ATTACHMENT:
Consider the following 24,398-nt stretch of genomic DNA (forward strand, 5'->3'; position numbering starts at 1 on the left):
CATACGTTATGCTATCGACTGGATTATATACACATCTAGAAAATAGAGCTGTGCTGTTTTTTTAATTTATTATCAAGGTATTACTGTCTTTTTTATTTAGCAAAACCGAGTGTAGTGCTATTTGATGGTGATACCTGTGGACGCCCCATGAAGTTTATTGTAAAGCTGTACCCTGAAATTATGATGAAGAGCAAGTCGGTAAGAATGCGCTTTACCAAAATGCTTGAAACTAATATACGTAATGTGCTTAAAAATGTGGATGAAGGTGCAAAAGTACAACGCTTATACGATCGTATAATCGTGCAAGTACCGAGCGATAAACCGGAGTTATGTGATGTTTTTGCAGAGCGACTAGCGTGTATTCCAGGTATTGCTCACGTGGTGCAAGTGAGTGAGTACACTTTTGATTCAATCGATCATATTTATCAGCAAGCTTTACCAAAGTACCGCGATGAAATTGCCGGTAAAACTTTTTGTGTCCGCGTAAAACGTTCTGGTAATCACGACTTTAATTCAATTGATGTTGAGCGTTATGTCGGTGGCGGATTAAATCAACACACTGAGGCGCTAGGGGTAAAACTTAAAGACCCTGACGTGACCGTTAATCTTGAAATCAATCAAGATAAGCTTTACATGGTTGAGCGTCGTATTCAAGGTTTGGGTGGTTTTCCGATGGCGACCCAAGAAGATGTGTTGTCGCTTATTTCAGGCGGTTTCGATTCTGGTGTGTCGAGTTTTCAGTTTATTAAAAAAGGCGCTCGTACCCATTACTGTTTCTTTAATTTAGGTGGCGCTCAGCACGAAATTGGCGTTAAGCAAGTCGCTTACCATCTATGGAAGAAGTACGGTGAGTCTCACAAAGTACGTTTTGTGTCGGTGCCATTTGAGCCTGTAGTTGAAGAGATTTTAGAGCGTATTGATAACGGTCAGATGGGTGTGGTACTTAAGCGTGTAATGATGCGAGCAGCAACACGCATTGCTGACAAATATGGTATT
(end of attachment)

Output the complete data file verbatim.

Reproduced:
Consider the following 24,398-nt stretch of genomic DNA (forward strand, 5'->3'; position numbering starts at 1 on the left):
CATACGTTATGCTATCGACTGGATTATATACACATCTAGAAAATAGAGCTGTGCTGTTTTTTTAATTTATTATCAAGGTATTACTGTCTTTTTTATTTAGCAAAACCGAGTGTAGTGCTATTTGATGGTGATACCTGTGGACGCCCCATGAAGTTTATTGTAAAGCTGTACCCTGAAATTATGATGAAGAGCAAGTCGGTAAGAATGCGCTTTACCAAAATGCTTGAAACTAATATACGTAATGTGCTTAAAAATGTGGATGAAGGTGCAAAAGTACAACGCTTATACGATCGTATAATCGTGCAAGTACCGAGCGATAAACCGGAGTTATGTGATGTTTTTGCAGAGCGACTAGCGTGTATTCCAGGTATTGCTCACGTGGTGCAAGTGAGTGAGTACACTTTTGATTCAATCGATCATATTTATCAGCAAGCTTTACCAAAGTACCGCGATGAAATTGCCGGTAAAACTTTTTGTGTCCGCGTAAAACGTTCTGGTAATCACGACTTTAATTCAATTGATGTTGAGCGTTATGTCGGTGGCGGATTAAATCAACACACTGAGGCGCTAGGGGTAAAACTTAAAGACCCTGACGTGACCGTTAATCTTGAAATCAATCAAGATAAGCTTTACATGGTTGAGCGTCGTATTCAAGGTTTGGGTGGTTTTCCGATGGCGACCCAAGAAGATGTGTTGTCGCTTATTTCAGGCGGTTTCGATTCTGGTGTGTCGAGTTTTCAGTTTATTAAAAAAGGCGCTCGTACCCATTACTGTTTCTTTAATTTAGGTGGCGCTCAGCACGAAATTGGCGTTAAGCAAGTCGCTTACCATCTATGGAAGAAGTACGGTGAGTCTCACAAAGTACGTTTTGTGTCGGTGCCATTTGAGCCTGTAGTTGAAGAGATTTTAGAGCGTATTGATAACGGTCAGATGGGTGTGGTACTTAAGCGTGTAATGATGCGAGCAGCAACACGCATTGCTGACAAATATGGTATT